shared this with the US and we were thus much more likely to win the war (to
be fair, president Roosevelt, who issued 9066, knew this, but hardly anyone
else did. And even he could not have been sure the enemy wouldn't change
their codes, especially since our use of that information was usually made at
some risk of the enemy figuring out what was going on.)
Note that this intelligence coup did not mean we knew all the enemy's intentions, like whether they had any plans to invade California. We had Ultra and it did not tip us off about Pearl Harbor, the invasion of the Philippines, or the massive German surprise offensive at the Battle of the Bulge.
That Hitler, tremendously effective and successful up to about the time of the internment, would soon deteriorate into an incompetent manager, greatly underdelegating and mismanaging the Germans in retreat, making it easier to defeat him.
That the decision makers of the internment, obsessed with not losing the war, would be judged 50 years later by people obsessed with not getting labeled as racist.
What About Lies?
Some of the distortions the military fed the public about the Japanese Americans in the early part of the war were so great that a class action defamation of character suit by the ethnic Japanese community against the military or against individuals in it, probably including Gen. John Dewitt, might have been considered. Should the military be held accountable for lies? Definitely not -- misinformation of the enemy through the press is much too valuable a tactic during wartime to give up. But the lies and distortions given to the public about the Japanese-Americans were obviously not intended to fool the enemy, but to influence American popular opinion in favor of internment.
It is a strong belief of mine that military manipulation of debate through censorship and deceit is justified only in order to confuse enemies. Military manipulation of American popular opinion through these means toward other ends should generally be recognized as having no place in a healthy democratic society, as it undermines the public's ability to make accurately informed decisions. The internment is just one example of this.
Is it a "lie" to tell the public that you found a Japanese in possession of "contraband" when in fact he had a flashlight, an item forbidden at that time for Japanese nationals to possess? There were many such half-truths perpetrated at the time that probably could not be taken issue with as items of slander or libel.
The US Military, along with US whites, have been taken to task for "racism" during the internment, when in fact the discrimination was more based on nationality than race. Either way, I am more offended by the willingness of both bodies to perpetrate lies and distortions during this time.
Condemning racists as such in those days would have been ineffective, they were not ashamed of being racist, feeling their racism was a rational and justifiable attitude, perhaps even patriotic during a war. But few people take kindly to being publicly exposed as liars.
Perhaps it would have helped if the Japanese-American community had set up some sort of anti-defamation league to investigate press statements and bring lies and half-truths to the attention of the public. This could have helped give the public and even the military a more reasonable perspective on the hysteria that was taking over public opinion. It could also have instilled in people, especially the military, some hesitation from making misleading statements to the press. As it was then, and as it still is, unless they are testifying under oath, the military does not seem to be accountable for misleading the public. The JACL might have tried to serve in this role, but it may have been beyond their resources. But if we became a society where lies are not forgotten, and where liars know they will be held accountable after the frenzy has passed, we would be a wiser, stronger, saner and more just society.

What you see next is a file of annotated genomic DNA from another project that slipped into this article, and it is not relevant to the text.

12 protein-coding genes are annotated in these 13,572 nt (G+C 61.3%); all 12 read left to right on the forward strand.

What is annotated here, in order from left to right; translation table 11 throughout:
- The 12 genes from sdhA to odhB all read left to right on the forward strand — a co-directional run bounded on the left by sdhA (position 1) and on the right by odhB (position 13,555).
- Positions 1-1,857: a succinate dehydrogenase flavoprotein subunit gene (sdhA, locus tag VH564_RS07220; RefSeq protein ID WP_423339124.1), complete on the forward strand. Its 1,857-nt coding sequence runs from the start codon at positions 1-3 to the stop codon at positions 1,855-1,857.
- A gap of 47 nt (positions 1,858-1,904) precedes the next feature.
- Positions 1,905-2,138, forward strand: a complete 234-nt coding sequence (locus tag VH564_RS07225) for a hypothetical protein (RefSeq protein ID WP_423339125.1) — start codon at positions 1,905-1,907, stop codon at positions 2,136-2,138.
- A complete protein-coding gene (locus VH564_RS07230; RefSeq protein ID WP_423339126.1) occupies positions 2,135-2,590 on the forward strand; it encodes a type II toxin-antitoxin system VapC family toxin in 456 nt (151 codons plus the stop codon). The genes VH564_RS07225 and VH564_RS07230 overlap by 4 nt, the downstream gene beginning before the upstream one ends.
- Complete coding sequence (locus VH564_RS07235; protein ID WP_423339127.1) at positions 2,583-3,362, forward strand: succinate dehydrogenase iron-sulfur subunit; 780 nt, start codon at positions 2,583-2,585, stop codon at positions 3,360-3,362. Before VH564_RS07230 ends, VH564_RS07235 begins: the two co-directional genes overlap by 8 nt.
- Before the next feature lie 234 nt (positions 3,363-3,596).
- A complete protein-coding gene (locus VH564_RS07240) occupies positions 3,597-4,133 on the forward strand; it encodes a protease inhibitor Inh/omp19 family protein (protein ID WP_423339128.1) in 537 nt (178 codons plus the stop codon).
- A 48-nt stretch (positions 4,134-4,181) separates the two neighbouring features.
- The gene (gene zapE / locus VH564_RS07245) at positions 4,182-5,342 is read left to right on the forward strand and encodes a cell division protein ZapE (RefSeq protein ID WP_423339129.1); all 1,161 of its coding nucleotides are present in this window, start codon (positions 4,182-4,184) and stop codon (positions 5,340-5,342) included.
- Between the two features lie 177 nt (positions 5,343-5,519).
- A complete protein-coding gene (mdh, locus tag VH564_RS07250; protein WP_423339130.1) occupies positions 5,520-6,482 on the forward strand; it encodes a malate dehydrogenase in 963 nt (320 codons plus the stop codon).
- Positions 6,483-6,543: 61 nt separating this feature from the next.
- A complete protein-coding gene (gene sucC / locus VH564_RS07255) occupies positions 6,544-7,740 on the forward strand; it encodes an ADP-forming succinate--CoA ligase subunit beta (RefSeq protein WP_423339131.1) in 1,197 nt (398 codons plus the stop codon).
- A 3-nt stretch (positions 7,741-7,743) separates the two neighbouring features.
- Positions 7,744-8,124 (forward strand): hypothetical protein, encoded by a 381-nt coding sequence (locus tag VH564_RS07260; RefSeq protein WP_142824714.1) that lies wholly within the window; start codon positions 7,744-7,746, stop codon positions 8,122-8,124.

It's Not The Internment of the Japanese Americans
I normally don't like to nit-pick over words in general, there's far too much of that going on nowadays, so you can use what term you want and I'll think twice about jumping on you. "Japanese-Americans" implies citizenship, if not US birth. But the fact is that about 40% of the ethnic Japanese interned were not Japanese-Americans, but issei, citizens of a very dangerous enemy nation. And everything gives the impression that most of the 60% who were American born were in fact minors or very young adults, children of the issei who were better off with their parents in the camps than as orphans outside. Indeed, I would love to see, but did not find, statistics on what percentage of the Japanese Americans were old enough that they wouldn't have chosen to stick with their folks and live with them in the camps.
To be fair to the issei, they had been legally denied the right to
apply for US citizenship. I did not see anything on how many would have
exercised such an opportunity. Judging from the fact that 10,000 of their
children had been sent back to Japan for education, probably quite a few felt
being a Japanese citizen was a pretty cool thing (not to say they weren't
I had a friend who tried to get Canadian citizenship and they wouldn't take him. In my mind, he's still American, and if he's like most people, that will affect his loyalties. To say that we are not allowed to regard people who have been denied citizenship as aliens, even when they remain citizens of a hostile power, is lunacy.
It is not clear at all that, had those 40% issei been American born, being fluent English speakers who were well assimilated, that the whole internment would have taken place at all. It's more accurate and lot less misleading to say "The Internment of the Ethnic Japanese", just like it's more accurate and less potentially confusing to say "Native American" instead of "Indian".